_l..-l-“..--__. .--- oc’t.ol)~r 1!J!)O FOREIGN INVESTMENT Japanese-Affiliated Automakers’ 1989 U.S. Production’s Impact on Jobs illl0lIll Ill1 142646 ll I RELEASED RE!STRICTED ---Not to be released outside the 1 General Account@ Office unless specifically approved by the OfKce of Congressional I Relations. I ‘1 .._.._.. ___.. ___ .._._ .- ._ ._. . .._. _ _ _. .I II.. I. _--_” .._-” ..-.-. ^--1.--1__ ~-I .- :: United States GAO General Accounting Office Washington, D.C. 20648 National Security and International Affairs Division B-241694 October 17, 1990 The Honorable Marcy Kaptur House of Representatives The Honorable Carl Levin United States Senate This report responds to your request that we provide estimates of the possible effects on US. employment in 1989 of automobile production by Japanese-affiliated automakers in the United States. These estimates were developed using the methodology that supported similar estimates for 1987 in our report, Foreign Investment: Growing Japanese Presence in the U.S. Auto Industry (GAO/NSIAD-88-111,Mar. 7, 1988), and an esti- mate for 1988 in a June 1989 letter to the Chairman, Senate Committee on Finance. In addition, we developed estimates using four other scena- rios which differ only in the assumption of the extent to which such production displaced other US. automakers’ production. The production of Japanese-affiliated automakers in the United States Results in Brief led to about 11,000 net job losses in 1989 compared to 25,000 in 1988. The 1989 estimate is based on the assumptions that (1) 68 percent of the Japanese-affiliates’ production in the United States displaced other U.S. produced autos and (2) the remaining 32 percent made up the difference between Japan’s voluntary export restraint level and auto imports from Japan. Higher auto displacement assumptions yield larger net job loss esti- mates. For example, at 100 percent displacement the jqb loss would be 46,000; at 80 percent displacement the job loss would be 24,000. At 60 percent displacement the loss estimate would decline to 2,000, and a 40 percent displacement would lead to an estimated net gain of 21,000 jobs. A key factor in the net job loss estimates for 1989 was that the Japa- nese-affiliated automakers bought more parts from U.S. sources. The reported increase in the use of U.S. parts, from 38 percent in 1988 to about 50 percent in 1989, increased the estimate for U.S. parts sup- pliers’ jobs related to Japanese-affiliated automakers’ production. Page1 GAO/NSIAD-91-62 ForeignInvestment In response to business considerations, export restraints, and concerns Background over potential trade barriers, several Japanese-affiliated automakers have built assembly plants in the United States. As noted in a recent Commerce Department report, 168 Japanese companies had invested in auto parts plants in the United States by the end of 1989, and 69 of these are reportedly affiliated with a Japanese vehicle assembler. There has been continuing Congressional interest in understanding the effect on national employment of Japanese-affiliated auto production in the United States. In general, these automakers have greater labor effi- ciency than General Motors, Ford, and Chrysler (the Big Three) and thus provide fewer assembly jobs. Further, they import more parts and com- ponents than do the Big Three and, therefore, support fewer jobs in U.S. auto parts supplier industries. However, whether the Japanese-affiliate operations lead to net job losses or gains is highly dependent on the extent to which their production displaces the production of other U.S. automakers instead of imports, a factor that cannot be empirically pro- jected. Therefore, we explored the range of possible job effects under different displacement assumptions. We estimate that Japanese-affiliated automakers’ production in the 1989 Estimated Net United States in 1989 provided 66,000 jobs but displaced 77,000 other Job Losses jobs. The net effect was an 11,000 net job loss. Direct factory jobs decreased by an estimated 1,000 and upstream’ supplier jobs were reduced by 10,000. Our estimate of 11,000 net job losses in 1989 resulting from Japanese- affiliated automakers’ production in the United States was computed assuming 68 percent of the production displaced Big Three production. The bases for this assumption were that (1) transplant production dis- placed imports to the extent that Japanese auto producers fell below Japan’s voluntary export restraint level and (2) all other production dis- placed the production of General Motors, Ford, and Chrysler on a “one- for-one” basis, except for the estimated exports to Japan of these Japa- nese-affiliated US. automakers. Japanese car exports to the United States in 1989 were 1,940,000, or 360,000 below Japan’s voluntary export restraint level of 2,300,OOO.Japanese-affiliated automakers pro- duced 1,131,OOOcars in the United States in 1989. After subtracting autos assumed to displace imports from total production, there ‘1Jpstream suppliers provide inputs directly or indirectly to the vehicles up to the assembly level. Page2 GAO/NSIAD91-62 ForeignInvestment remained 77 1,000 autos, or 68 percent of production, assumed to dis- place Big Three autos. A major factor influencing the results was the significant increase reported by the Japanese affiliates for 1989 U.S.-bought parts and com- ponents, The average domestic sourcing ratio for the affiliates (on a pro- duction-weighted basis) was 50.5 percent compared to 38 percent in 1988. This led to a significant increase in estimated upstream supplier employment associated with production by the Japanese-affiliated automakers. We recognize that there may be differing views as to which autos com- Job Implications pete against each other and, therefore, which autos are displaced by the Under Different production of Japanese-affiliated automakers in the United States. To Displacement Ratios explore the range of possible effects on U.S. employment, we developed a series of estimates using different displacement assumptions, ranging from 100 percent down to 40 percent. In each displacement scenario, the Japanese-affiliated automakers’ U.S. production of 1,131,OOOcars is estimated to provide 66,000 U.S. jobs, including 16,000 direct factory jobs and 51,000 upstream supplier jobs. When these autos displace autos produced by other U.S. automakers, there will be displacement of the latter’s direct factory jobs as well as jobs of their upstream suppliers. The difference between the jobs pro- vided by Japanese-affiliated automakers’ production and jobs displaced due to displacement of other U.S. automakers’ production is the net employment effect. Under the scenario assuming 100 percent displacement of Big Three autos, 66,000 jobs are provided but 112,000 other jobs are lost, resulting in an estimated net job loss of 46,000. At 80 percent displacement, net job losses fell to 24,000. In the 60 percent displacement scenario, the employment impact was almost neutral, with net job losses of 2,000. When the displacement assumption was reduced to 40 percent, the esti- mated net employment effect was a gain of 21,000 jobs. Details of these estimates are in appendix I, table 1.1. Most of the data in this report was provided by the private sector. Agency Cements Therefore, we did not request comments from any federal agency. Page3 GAO/NSIAD-91-62 ForeignInvestment Computation of the employment estimates was done using the same Scopeand methodology used in our 1987 and 1988 estimates. The formulas and Methodology quantitative factors used to calculate estimated job losses are set forth in appendix I. We would like to emphasize that the employment estimates are based on a number of data elements that we could not independently verify. For example, Japanese-affiliated automakers voluntarily provided us their domestic content ratios from which we developed domestic sourcing ratios. We obtained information on 1989 production from (1) officials of General Motors, Chrysler, Ford, Honda of America, New United Motor Manufacturing Inc., Nissan, Mazda, and Toyota; (2) the 1990 Ward’s Automotive Yearbook; and (3) the Department of Commerce’s Office of Automotive Industry Affairs. Because private industry is not required to provide us such information and because of the automakers’ strong interest in maintaining the confidentiality of their production data, reflecting the intense competition within the industry, we could not verify the information. We could not determine the extent to which parts and components included in the domestic content ratios include foreign source materials, but did note the growing number of Japanese-affiliated auto parts plants in the United States. Our study was conducted during September and October 1990 in accor- dance with generally accepted government auditing standards. Unless you publicly announce its contents earlier, no further distribu- tion of this report will be made until 30 days from its issue date. At that time, we will provide copies to interested congressional committees, executive branch agencies, and other interested parties. Copies will also be made available to others on request. Page4 GAO/NSIAD-91-62 ForeignInvestment B-241694 The major contributors to this report were Curtis F. Turnbow, Assistant Director, George M. Delgado, Evaluator-in-Charge, and Jane-Yu Li, Econ- omist. Should you have any questions, please contact me on (202) 275-4812. Allan I. Mendelowitz, Director International Trade, Energy, and Finance Issues Page5 GAO/NSIAD-91-62 ForeignInvestment , Appendix I Computation of the Effects on U.S. Employme& in 1989 of Japanese-Affiliated Automakers’ Production in the United Staks A. KEY DATA SOURCES 1. Japanese-affiliated automakers’ production of cars in 1989: 1,131,OOO (Data Source: Ward’s 1990 Yearbook) 2. Car production displacement ratio in 1989: 68 percent Car imports from Japan in 1989 were 1.94 million, which was 0.36 mil- lion short of the voluntary export restraint level of 2.30 million. Exports to Japan by Japanese-affiliated automakers were about 5,000. That leads to the following computation: (1.13 - 0.36 - 0.005) / 1.13 = 0.68 3. Domestic sourcing of parts ratios Big Three average: 87.6 percent (private industry estimate) Japanese-affiliated automakers: 50.5 percent (weighted average of data collected from Honda, Mazda, New United Motors Manufacturing, Inc., Nissan, and Toyota) 4. Employment per plant (annual production of 200,000 cars per plant) Big Three: 4,151 Japanese-affiliated automakers: 2,613 (Estimated from data collected for 1987, adjusted with 2 percent annual productivity gain, same annual rate used in our March 1988 report, esti- mated by historical data) 5. .Job multiplier (number of upstream jobs per assembly job): 4.33 (com- puted from the labor requirement table of the Bureau of Labor Statistics). Page6 GAO/NSIAD-91-62 ForeignInvestment AppendixI Computationof the Effectson U.S. EmploymentIn 1989of JapanecwVflUated Automakem’Productioniu the UnitedStates B. COMPUTATION OF JOB IMPACT (Results of job calculations rounded to nearest thousand) 1. US. jobs provided by Japanese-affiliated automakers’ US. production, based on 5.66 plants: (1,131,OOOcars produced/200,000 cars per plant = 5.66 plants) Direct factory jobs 6.66 plants X 2,613 jobs per plant = 15,000 Upstream jobs 5.66 plants X 4.33 upstream multiplier X 4,15 1 jobs per plant X .505 domestic sourcing ratio = 51.000 Total jobs provided 66,000 2. U.S. jobs displaced due to reduced Big Three U.S. production, based on 3.86 plants: (5.66 Japanese-affiliated plants X .68 displacement rate = 3.85 Big Three plants displaced) Direct factory jobs 3.85 plants X 4,151 jobs per plant = 16,000 Upstream jobs 3.85 plants X 4.33 upstream multiplier X 4,151 jobs per plant X .876 domestic sourcing ratio = 61,000 Total jobs displaced 77,000 3. Net job loss Jobs displaced 77,000 *Jobsprovided 66,000 Net job loss 11,000 Page7 GAO/NSIAL&91-62 ForeignInvestment AppendixI Computationof the Effectson U.S. Employmentin 1989of Japanese-Afffited Automakers’Productionin the UnitedStates C. JOB EFFECTS BASED ON VARIOUS DISPLACEMENT ASSUMP- TIONS (Rounded to nearest thousand) .----I_- Table 1.1: 1989 Estimated Job Effects With Varying Displacement Scenarios Assumed displacement of Big Three cars 100 percent 80 percent 60 percent 40.~--- percent Jobs lost to displacement of Big Three cars ____~_. Direct factory jobs 23,000 19,000 14,000 ~.. .- 9,000 Upstream jobs~-_-- 89,000 71,000 54,000 36,000 Total 112,000 90,000 ___--__ 68,000 45,000 Jobs provided by Japanese-affiliated automakers 66,000 66,000 66,000 -- .___-- 66,000 Net job loss (gain) 46,000 24,000 2,000 (21,000) (483673) Page8 GAO/N&D-91-62ForeignInvestment ” . . i --.------ .-._------- ---- _--..-_ .._. .--1 ..___._. ------ /- t IxII-II- - --_~ -..... --...- -.~-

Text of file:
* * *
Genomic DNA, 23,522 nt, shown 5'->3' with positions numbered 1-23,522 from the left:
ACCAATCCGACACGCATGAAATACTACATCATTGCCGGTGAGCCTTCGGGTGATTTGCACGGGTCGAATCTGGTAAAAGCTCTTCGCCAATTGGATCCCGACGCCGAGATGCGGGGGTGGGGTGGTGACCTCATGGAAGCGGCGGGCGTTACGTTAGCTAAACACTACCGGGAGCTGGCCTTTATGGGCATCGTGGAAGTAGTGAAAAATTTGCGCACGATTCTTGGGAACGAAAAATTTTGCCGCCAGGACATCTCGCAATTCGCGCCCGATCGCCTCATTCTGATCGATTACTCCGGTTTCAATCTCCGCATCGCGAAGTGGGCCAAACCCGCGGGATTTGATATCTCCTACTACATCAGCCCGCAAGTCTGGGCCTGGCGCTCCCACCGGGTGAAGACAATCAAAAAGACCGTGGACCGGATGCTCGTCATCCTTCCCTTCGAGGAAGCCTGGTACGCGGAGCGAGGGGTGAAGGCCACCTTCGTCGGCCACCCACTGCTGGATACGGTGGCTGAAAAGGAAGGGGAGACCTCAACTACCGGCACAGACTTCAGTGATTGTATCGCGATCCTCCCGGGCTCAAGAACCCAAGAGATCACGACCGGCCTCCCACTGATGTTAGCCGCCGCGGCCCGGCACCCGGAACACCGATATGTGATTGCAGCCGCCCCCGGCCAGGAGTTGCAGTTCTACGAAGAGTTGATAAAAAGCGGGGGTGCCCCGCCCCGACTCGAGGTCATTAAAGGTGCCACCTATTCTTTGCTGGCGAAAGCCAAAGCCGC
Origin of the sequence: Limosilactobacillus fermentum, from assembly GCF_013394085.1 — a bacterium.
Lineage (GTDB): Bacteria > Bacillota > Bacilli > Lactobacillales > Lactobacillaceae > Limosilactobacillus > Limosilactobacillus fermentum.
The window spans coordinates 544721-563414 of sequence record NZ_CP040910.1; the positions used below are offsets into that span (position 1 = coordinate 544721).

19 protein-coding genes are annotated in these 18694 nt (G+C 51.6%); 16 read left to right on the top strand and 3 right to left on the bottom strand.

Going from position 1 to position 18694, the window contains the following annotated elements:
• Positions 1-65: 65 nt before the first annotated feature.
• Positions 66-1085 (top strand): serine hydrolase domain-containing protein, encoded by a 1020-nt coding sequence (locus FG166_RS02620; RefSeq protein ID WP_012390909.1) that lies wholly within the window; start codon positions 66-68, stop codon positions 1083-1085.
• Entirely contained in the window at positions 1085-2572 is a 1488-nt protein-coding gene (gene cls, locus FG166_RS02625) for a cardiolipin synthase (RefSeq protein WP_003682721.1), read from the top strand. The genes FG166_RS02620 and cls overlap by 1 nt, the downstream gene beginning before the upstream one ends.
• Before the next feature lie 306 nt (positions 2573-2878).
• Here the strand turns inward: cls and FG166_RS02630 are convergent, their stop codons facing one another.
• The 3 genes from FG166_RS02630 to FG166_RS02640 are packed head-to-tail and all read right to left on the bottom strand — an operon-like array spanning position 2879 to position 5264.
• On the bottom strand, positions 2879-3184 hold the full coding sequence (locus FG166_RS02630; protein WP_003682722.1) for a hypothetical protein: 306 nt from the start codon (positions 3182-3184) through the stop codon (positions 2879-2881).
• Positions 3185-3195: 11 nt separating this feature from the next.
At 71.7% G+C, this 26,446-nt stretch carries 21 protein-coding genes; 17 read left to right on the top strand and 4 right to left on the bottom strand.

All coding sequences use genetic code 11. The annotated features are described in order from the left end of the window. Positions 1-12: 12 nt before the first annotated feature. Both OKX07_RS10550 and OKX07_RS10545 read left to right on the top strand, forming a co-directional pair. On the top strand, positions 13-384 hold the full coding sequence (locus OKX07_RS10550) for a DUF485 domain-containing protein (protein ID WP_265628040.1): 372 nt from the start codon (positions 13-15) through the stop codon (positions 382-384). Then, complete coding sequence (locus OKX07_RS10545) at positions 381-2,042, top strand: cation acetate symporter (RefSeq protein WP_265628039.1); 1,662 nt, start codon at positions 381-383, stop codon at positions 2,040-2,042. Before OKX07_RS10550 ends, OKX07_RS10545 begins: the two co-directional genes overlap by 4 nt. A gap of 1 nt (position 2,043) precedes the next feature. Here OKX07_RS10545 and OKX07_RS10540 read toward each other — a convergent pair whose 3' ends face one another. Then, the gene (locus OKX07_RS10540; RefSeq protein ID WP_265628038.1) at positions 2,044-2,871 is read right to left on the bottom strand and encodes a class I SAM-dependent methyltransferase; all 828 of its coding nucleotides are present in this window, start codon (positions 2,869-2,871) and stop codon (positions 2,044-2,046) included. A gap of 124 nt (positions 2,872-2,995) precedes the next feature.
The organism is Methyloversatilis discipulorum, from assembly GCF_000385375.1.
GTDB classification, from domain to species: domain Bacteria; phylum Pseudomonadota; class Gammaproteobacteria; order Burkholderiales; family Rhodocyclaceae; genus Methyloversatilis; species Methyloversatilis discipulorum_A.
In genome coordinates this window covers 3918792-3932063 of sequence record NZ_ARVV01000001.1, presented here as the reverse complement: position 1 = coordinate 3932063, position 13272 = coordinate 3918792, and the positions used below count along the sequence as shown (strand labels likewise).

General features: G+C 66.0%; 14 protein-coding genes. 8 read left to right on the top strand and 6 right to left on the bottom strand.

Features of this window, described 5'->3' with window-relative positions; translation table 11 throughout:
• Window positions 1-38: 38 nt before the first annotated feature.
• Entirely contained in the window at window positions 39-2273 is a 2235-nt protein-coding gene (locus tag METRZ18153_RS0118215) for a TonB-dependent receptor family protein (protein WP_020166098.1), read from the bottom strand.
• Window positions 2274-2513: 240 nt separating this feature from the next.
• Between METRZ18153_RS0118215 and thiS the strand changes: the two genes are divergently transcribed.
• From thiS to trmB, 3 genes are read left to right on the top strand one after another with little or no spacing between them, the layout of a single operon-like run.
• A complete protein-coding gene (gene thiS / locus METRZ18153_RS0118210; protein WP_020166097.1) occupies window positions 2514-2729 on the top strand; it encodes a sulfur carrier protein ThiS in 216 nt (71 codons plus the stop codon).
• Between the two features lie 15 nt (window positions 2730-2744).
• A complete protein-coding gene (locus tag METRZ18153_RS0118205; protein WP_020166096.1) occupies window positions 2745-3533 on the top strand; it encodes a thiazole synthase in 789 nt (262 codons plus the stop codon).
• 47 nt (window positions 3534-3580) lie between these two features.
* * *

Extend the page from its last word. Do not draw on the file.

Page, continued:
Foreign Investment: Japanese-Affiliated Automakers' 1989 U.S. Production's Impact on Jobs
Published by the Government Accountability Office on 1990-10-17.
Below is a raw (and likely hideous) rendition of the original report. (PDF)